Actually launching a nuclear strike is not something most people take lightly, no matter their training or patriotism, and the potential for mutiny is built directly into the US's systems. Advisers can resign in protest and three entire launch crews can decide not to turn their keys, but the bombs will still be deployed. "It's hard to imagine getting back to world-scale war unless the two main superpowers do something so incredibly stupid that they've managed not to do in the last 70, 75 years -- which brings us to Donald Trump," Rhodes says.

    Trump is a wild card when it comes to military force and nuclear authority. He's ordered non-nuclear bombings based on fickle gut reactions, he discusses national security threats in public, and he's displayed a cavalier attitude toward nuclear weaponry in general. During the 2016 presidential campaign, Trump suggested more countries should have nuclear weapons, and in February, he dismissed a critical disarmament treaty between the US and Russia as a "one-sided deal."

    Plus, Trump has shaken up the US chain of command, giving his daughter and son-in-law top security clearance and a range of responsibilities. It's unclear who has Trump's ear at any given time, or whom he would invite into the Situation Room for advice on a nuclear strike.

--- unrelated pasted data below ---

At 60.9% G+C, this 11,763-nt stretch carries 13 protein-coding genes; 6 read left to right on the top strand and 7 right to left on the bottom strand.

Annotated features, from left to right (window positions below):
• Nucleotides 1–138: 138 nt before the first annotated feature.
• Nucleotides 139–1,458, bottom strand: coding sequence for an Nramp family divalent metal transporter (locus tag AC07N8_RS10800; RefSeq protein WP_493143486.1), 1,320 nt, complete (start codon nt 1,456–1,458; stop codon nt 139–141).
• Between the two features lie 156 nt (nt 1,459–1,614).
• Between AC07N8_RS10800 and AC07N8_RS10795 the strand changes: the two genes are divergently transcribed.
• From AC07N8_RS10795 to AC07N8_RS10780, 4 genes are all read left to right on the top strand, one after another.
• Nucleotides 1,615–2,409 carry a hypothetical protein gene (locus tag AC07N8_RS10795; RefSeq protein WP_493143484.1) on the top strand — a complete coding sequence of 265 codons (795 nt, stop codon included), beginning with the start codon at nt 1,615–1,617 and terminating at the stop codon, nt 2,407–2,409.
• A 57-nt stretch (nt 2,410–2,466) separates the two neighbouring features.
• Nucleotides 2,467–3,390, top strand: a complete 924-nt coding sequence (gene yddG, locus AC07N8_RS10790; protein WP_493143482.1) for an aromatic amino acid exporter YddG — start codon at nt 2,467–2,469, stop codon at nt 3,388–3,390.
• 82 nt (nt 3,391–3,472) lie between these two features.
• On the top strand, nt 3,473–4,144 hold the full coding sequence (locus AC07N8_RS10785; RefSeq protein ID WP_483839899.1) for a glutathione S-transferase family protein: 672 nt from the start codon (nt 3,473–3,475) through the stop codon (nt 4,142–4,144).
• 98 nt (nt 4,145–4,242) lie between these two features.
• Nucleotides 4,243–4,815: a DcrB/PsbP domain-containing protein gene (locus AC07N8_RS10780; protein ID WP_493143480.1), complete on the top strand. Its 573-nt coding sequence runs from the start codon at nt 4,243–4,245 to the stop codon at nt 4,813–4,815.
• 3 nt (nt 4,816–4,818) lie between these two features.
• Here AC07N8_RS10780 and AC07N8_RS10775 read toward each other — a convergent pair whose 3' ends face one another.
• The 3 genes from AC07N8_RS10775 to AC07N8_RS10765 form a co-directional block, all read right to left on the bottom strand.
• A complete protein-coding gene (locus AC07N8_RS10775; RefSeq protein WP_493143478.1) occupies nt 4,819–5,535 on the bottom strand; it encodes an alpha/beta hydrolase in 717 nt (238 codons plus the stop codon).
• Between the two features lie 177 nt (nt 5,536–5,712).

Rhodes says it's no wonder countries like North Korea are wary.

    "These guys are really, really jumpy about being attacked, and I can understand why they are with someone like Trump in the presidency," he says.

    Of course, Trump isn't the first wild card the nuclear world has seen. Hell, he's not even the only one alive today: Kim Jong-Un is wildly unpredictable and increasingly desperate, and Vladimir Putin is trying his damnedest to prove Russia's might on a global scale. There have been numerous close calls throughout the years when Russia or the US nearly pushed that big red button, but most of these were avoided thanks to the supreme caution of commanding officers.

    "During the end of the Nixon regime, the Secretary of State and the Secretary of Defense had concurred that if Nixon ordered a nuclear attack on somebody, it would not happen," Levenson says. "They were prepared to not do what he ordered. Today, anybody who thinks they can predict what our current government is going to do is kidding themselves."

    The Russian military even conducted a social experiment on its own officers during the Cold War, when top brass wanted to see how prepared their intercontinental ballistic missiles were for an actual strike.